As previously discussed, the increased traction of the mobile market has opened many doors in terms of potential innovation down the road; not only in mobile-specific industries, but in industries that stand to benefit from continued mobile growth as well. Because “smartphones” such as the Apple iPhone and the wide range of Android-based devices have become fixtures for many individuals it only makes sense that industries of all spectrums should (and indeed are) conforming to mobile users by developing products and services that are specifically focused around mobile devices. Recently the Internet has seen quite a buzz of speculation relating to RFID technology that if developed and marketed correctly could very easily make mobile phones a standard method of payment; leaving plastic banking cards (and even paper cash) in the dust.
Personally, I had up until yesterday developed the opinion that Apple would be the first company to bring mobile payment platforms into the mainstream for millions of uses to take advantage of. However it seems that Google has been actively working to develop and refine their own mobile payment transaction system, which they announced yesterday and will be testing in the New York and San Francisco regions later this summer.
Dubbed “Google Wallet”, the Mountain View based company’s latest innovation will allow users to synchronize their banking card information into their mobile phones (that is, those running Android; at least for the time being) and then use said devices to complete transactions at stores sporting MasterCard’s “PayPass” service.
As it stands now, the service looks to be extremely limited. It appears that only Citi Bank customers will be able to link their cards to their devices to start off with, although customers of other banking institutions will also be able to pay into a pre-paid service with Google so that they too can checkout at point-of-sale locations as well.
For Google, I must say that this is an amazing venture and I sincerely believe that they will be very successful. You see, this particular move will bring Google up to and above par with all of their competitors in the consumer-driven mobile payment industry. You see, the company will not have only undercut Apple by striking on the new market first, but they will also be in a better position to innovate and further develop other aspects of their business to compete with services such as PayPal and Groupon.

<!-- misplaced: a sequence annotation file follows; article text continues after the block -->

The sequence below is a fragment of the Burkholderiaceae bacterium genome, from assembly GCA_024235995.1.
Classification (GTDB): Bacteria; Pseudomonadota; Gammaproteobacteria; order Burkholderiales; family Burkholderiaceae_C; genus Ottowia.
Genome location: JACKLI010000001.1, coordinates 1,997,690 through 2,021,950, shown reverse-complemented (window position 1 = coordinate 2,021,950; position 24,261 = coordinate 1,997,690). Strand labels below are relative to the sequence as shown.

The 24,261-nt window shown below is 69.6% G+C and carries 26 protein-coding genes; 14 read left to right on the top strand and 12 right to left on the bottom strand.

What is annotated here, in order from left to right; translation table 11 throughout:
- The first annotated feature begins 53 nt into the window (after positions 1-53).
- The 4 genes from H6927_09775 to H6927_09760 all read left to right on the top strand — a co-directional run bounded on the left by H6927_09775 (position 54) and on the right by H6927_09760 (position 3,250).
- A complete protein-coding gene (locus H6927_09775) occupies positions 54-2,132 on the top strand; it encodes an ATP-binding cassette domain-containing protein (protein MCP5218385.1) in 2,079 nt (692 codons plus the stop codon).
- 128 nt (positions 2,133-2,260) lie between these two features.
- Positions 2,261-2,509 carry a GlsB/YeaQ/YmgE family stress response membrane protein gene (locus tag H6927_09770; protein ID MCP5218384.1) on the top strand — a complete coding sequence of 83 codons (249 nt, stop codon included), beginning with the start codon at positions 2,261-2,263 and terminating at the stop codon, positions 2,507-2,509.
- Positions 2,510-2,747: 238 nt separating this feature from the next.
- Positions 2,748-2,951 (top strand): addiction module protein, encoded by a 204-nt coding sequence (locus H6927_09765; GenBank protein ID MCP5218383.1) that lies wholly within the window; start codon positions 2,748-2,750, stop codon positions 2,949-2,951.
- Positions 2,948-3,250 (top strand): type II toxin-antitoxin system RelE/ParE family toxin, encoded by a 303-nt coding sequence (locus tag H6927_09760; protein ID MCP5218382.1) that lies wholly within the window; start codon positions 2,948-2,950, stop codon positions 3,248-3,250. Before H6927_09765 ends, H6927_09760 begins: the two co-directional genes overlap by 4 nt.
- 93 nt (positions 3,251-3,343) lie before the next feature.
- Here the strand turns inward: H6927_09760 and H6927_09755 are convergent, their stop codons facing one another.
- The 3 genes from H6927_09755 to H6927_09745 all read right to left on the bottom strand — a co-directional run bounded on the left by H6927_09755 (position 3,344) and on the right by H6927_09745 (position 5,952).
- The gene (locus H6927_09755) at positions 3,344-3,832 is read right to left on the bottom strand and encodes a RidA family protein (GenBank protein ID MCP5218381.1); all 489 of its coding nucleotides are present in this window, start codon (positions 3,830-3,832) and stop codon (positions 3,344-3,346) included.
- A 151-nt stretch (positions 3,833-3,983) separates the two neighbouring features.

You see, Google’s existing user-base for the Android mobile platform means that there are an incredibly amount of users who have the ability to take advantage of Google’s latest offerings if they so choose. This means that if Google is able to play their cards right and convince users to jump on board with their mobile payment service they will ultimately be increasing the popularity of what will then be their sister product; Google Checkout. After all, it makes sense to assume that these two services would become incredibly well-integrated, and the success on the mobile front would surely boost the popularity of Google Checkout as well. What does this mean? PayPal has to watch out.
Likewise, Google Wallet will easily be able to compete with “social discount” services like Groupon because of the fact that their mobile application will integrate such “coupons” directly into the app. This means that users will be able to use their phones to receive discounts at supported stores, and then tie said discounts directly into the transaction and payment process. Don’t get me wrong, Groupon is a great concept. But with this type of deep integration, Google has a standing chance at blowing Groupon out of the water.
Being Google, I don’t see where there should be a huge worry in terms of data security. With Google’s recognition for developing web-based communications and collaboration platforms that are currently employed by millions of individuals and in industries of every scale, I think it’s safe to say that the company has their bases covered when it comes to protecting user data. Nonetheless, I think that this is going to be one of Google’s toughest sells. You see, even though people worry about the security of their emails and whatnot they typically worry about the security of their money more; especially when they are placing their hands in a company like Google that started out and still has grass-roots in data-mining. Having said this, Google Wallet is going to be a somewhat challenging sell to customers to begin with but I’m confident that once it becomes time-proven to a certain extent.